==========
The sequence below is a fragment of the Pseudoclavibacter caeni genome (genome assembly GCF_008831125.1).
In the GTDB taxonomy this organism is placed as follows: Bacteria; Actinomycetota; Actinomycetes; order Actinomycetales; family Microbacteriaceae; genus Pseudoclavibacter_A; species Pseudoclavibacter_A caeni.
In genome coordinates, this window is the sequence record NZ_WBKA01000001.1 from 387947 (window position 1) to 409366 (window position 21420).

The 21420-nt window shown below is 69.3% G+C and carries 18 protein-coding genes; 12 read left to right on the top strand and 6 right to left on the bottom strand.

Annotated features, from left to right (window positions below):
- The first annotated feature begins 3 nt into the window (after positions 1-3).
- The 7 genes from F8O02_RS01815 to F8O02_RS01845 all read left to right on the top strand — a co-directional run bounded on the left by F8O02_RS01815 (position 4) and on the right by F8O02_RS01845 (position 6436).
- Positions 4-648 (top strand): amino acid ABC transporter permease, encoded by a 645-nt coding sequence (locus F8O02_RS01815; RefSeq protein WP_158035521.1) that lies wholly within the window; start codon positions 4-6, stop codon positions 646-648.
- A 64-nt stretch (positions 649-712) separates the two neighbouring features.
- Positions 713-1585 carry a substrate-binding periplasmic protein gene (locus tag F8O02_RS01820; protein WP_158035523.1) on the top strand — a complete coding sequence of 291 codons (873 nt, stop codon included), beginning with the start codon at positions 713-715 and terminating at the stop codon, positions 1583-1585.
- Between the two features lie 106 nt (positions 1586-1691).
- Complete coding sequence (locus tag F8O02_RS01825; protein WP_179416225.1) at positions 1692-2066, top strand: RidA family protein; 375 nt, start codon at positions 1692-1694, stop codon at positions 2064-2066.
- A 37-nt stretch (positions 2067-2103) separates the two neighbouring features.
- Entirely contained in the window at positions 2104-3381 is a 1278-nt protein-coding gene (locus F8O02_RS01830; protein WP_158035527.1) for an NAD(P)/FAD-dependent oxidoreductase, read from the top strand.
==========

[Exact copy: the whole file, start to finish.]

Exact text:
The sequence below is a fragment of the Pseudoclavibacter caeni genome (genome assembly GCF_008831125.1).
In the GTDB taxonomy this organism is placed as follows: Bacteria; Actinomycetota; Actinomycetes; order Actinomycetales; family Microbacteriaceae; genus Pseudoclavibacter_A; species Pseudoclavibacter_A caeni.
In genome coordinates, this window is the sequence record NZ_WBKA01000001.1 from 387947 (window position 1) to 409366 (window position 21420).

The 21420-nt window shown below is 69.3% G+C and carries 18 protein-coding genes; 12 read left to right on the top strand and 6 right to left on the bottom strand.

Annotated features, from left to right (window positions below):
- The first annotated feature begins 3 nt into the window (after positions 1-3).
- The 7 genes from F8O02_RS01815 to F8O02_RS01845 all read left to right on the top strand — a co-directional run bounded on the left by F8O02_RS01815 (position 4) and on the right by F8O02_RS01845 (position 6436).
- Positions 4-648 (top strand): amino acid ABC transporter permease, encoded by a 645-nt coding sequence (locus F8O02_RS01815; RefSeq protein WP_158035521.1) that lies wholly within the window; start codon positions 4-6, stop codon positions 646-648.
- A 64-nt stretch (positions 649-712) separates the two neighbouring features.
- Positions 713-1585 carry a substrate-binding periplasmic protein gene (locus tag F8O02_RS01820; protein WP_158035523.1) on the top strand — a complete coding sequence of 291 codons (873 nt, stop codon included), beginning with the start codon at positions 713-715 and terminating at the stop codon, positions 1583-1585.
- Between the two features lie 106 nt (positions 1586-1691).
- Complete coding sequence (locus tag F8O02_RS01825; protein WP_179416225.1) at positions 1692-2066, top strand: RidA family protein; 375 nt, start codon at positions 1692-1694, stop codon at positions 2064-2066.
- A 37-nt stretch (positions 2067-2103) separates the two neighbouring features.
- Entirely contained in the window at positions 2104-3381 is a 1278-nt protein-coding gene (locus F8O02_RS01830; protein WP_158035527.1) for an NAD(P)/FAD-dependent oxidoreductase, read from the top strand.